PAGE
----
Gnosticism and Christianity


(Scott koshland) #1

What are the Gnostic beliefs what is the derivation of Gnosticism and what are Gnostic influence on our society


#2

https://www.google.com/search?q=gnosticism
https://www.google.com/search?q=gnosticism+christianity
https://www.google.com/search?q=gnosticism+society


(George Brooks) #3

@Skoshland

There will be many kinds of answers to this question. But generally speaking, whatever the answers are, they should touch on the following points:

  1. The term “Gnostic” is more conventionally applied to denominations or forms of faith that were more common in the centuries from 200 BCE to 1400 BCE. There are many groups that call themselves Gnostic in today’s marketplace of ideas, but some deviate quite a bit from what the older groups believed were core beliefs.

  2. Virtually all the old “Gnostic” groups didn’t refer to themselves by this term “Gnostic”, much in the same way that no member of Eastern Rome, or its successor states, ever called themselves “Byzantines”. The terms “Gnostic” and “Byzantine” are historical conventions, intended to simplify one’s references to a distinct historical period.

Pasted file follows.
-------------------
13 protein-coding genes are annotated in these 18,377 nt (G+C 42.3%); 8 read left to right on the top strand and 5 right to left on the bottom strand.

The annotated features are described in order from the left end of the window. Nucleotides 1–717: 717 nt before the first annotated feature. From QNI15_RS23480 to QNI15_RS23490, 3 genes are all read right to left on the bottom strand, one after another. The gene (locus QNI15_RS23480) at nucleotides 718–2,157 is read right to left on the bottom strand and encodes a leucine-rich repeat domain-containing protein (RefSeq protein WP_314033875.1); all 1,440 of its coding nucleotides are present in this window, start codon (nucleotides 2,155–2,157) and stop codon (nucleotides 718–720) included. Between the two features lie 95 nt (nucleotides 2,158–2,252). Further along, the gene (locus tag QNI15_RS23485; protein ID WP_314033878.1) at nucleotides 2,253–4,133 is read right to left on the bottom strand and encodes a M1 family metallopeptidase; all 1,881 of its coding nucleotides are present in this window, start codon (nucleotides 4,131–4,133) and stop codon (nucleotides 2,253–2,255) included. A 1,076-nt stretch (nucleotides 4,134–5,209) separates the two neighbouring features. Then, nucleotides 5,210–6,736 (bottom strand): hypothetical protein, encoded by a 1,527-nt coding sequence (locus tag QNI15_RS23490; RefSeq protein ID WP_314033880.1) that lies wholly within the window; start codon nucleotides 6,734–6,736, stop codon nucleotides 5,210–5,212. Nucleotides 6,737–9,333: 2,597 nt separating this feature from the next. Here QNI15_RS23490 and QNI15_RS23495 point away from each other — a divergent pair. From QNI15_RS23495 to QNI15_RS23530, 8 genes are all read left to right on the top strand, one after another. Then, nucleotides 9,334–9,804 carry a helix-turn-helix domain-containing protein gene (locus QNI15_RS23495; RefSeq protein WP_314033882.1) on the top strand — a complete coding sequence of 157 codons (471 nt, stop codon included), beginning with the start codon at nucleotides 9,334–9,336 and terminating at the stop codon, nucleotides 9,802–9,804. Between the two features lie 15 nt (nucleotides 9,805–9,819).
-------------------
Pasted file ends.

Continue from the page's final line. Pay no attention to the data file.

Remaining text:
3. Gnostic groups came to promote a “suite” of ideas:
    a. there is a demi-urge (or subordinate divine entity) that created the material universe.
    b. there are other subordinate entities likened to Angels, that could be called “principalities”, aeons,
    “powers”, or other such terms - - very often numbering in the hundreds. For example, there might be 365
    special powers, with each one devoted to a specific day (or month or other calendar cycle).
    c. The most fundamental idea is that the true “soul” is a “splinter” or “spark” of the one true God, with
    the physical body being made of “corrupt” and “worthless” matter.
    d. and that the body is a “prison” that one hopes to escape at the soonest reasonable opportunity,
    with great variability as to what constitutes “reasonable” (e.g., an enthusiastic embrace of martyrdom,
    a philosophical embrace of impending death, a disdain for all things of the mortal world… and any other
    way point on the spectrum of accepting or rejecting a mortal existence).

Good luck sorting all these things out. Gnosticism is quite a grab-bag of human ambitions and speculations.


(Andrew M. Wolfe) #4

The more fun way to do that is with lmgtfy :smiley:


(George Brooks) #5

Most “gnostic-inclined” folks I’ve talked to hold the Cathar and related groups in the middle ages to be authentic gnostic groups as well.